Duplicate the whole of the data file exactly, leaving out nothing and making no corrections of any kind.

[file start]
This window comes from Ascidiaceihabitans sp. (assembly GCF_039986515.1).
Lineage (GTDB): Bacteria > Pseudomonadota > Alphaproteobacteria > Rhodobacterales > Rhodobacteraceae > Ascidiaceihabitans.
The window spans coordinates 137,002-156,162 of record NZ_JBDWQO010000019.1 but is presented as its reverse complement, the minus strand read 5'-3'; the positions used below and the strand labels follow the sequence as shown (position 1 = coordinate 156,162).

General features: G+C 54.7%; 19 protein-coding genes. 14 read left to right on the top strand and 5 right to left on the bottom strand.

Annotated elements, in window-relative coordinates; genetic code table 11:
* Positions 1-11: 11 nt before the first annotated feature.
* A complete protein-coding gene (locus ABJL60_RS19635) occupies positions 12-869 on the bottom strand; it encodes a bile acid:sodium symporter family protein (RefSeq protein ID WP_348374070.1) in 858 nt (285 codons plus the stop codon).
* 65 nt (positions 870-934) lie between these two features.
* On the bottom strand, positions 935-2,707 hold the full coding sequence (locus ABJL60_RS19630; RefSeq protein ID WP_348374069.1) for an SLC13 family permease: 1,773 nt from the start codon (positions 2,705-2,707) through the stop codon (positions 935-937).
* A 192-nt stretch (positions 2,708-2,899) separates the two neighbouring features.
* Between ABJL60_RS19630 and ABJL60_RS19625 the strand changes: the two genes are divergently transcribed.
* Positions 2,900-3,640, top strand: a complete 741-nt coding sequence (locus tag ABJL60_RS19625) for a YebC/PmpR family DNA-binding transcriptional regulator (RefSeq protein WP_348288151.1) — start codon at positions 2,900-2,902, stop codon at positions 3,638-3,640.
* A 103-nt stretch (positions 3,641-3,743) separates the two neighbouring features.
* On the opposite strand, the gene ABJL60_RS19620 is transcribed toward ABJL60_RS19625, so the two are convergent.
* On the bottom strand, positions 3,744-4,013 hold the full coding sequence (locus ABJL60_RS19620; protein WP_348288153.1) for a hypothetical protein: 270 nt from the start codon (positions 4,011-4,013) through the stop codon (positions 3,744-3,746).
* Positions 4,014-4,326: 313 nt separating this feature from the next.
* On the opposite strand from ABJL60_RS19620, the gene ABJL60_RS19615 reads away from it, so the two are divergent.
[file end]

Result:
This window comes from Ascidiaceihabitans sp. (assembly GCF_039986515.1).
Lineage (GTDB): Bacteria > Pseudomonadota > Alphaproteobacteria > Rhodobacterales > Rhodobacteraceae > Ascidiaceihabitans.
The window spans coordinates 137,002-156,162 of record NZ_JBDWQO010000019.1 but is presented as its reverse complement, the minus strand read 5'-3'; the positions used below and the strand labels follow the sequence as shown (position 1 = coordinate 156,162).

General features: G+C 54.7%; 19 protein-coding genes. 14 read left to right on the top strand and 5 right to left on the bottom strand.

Annotated elements, in window-relative coordinates; genetic code table 11:
* Positions 1-11: 11 nt before the first annotated feature.
* A complete protein-coding gene (locus ABJL60_RS19635) occupies positions 12-869 on the bottom strand; it encodes a bile acid:sodium symporter family protein (RefSeq protein ID WP_348374070.1) in 858 nt (285 codons plus the stop codon).
* 65 nt (positions 870-934) lie between these two features.
* On the bottom strand, positions 935-2,707 hold the full coding sequence (locus ABJL60_RS19630; RefSeq protein ID WP_348374069.1) for an SLC13 family permease: 1,773 nt from the start codon (positions 2,705-2,707) through the stop codon (positions 935-937).
* A 192-nt stretch (positions 2,708-2,899) separates the two neighbouring features.
* Between ABJL60_RS19630 and ABJL60_RS19625 the strand changes: the two genes are divergently transcribed.
* Positions 2,900-3,640, top strand: a complete 741-nt coding sequence (locus tag ABJL60_RS19625) for a YebC/PmpR family DNA-binding transcriptional regulator (RefSeq protein WP_348288151.1) — start codon at positions 2,900-2,902, stop codon at positions 3,638-3,640.
* A 103-nt stretch (positions 3,641-3,743) separates the two neighbouring features.
* On the opposite strand, the gene ABJL60_RS19620 is transcribed toward ABJL60_RS19625, so the two are convergent.
* On the bottom strand, positions 3,744-4,013 hold the full coding sequence (locus ABJL60_RS19620; protein WP_348288153.1) for a hypothetical protein: 270 nt from the start codon (positions 4,011-4,013) through the stop codon (positions 3,744-3,746).
* Positions 4,014-4,326: 313 nt separating this feature from the next.
* On the opposite strand from ABJL60_RS19620, the gene ABJL60_RS19615 reads away from it, so the two are divergent.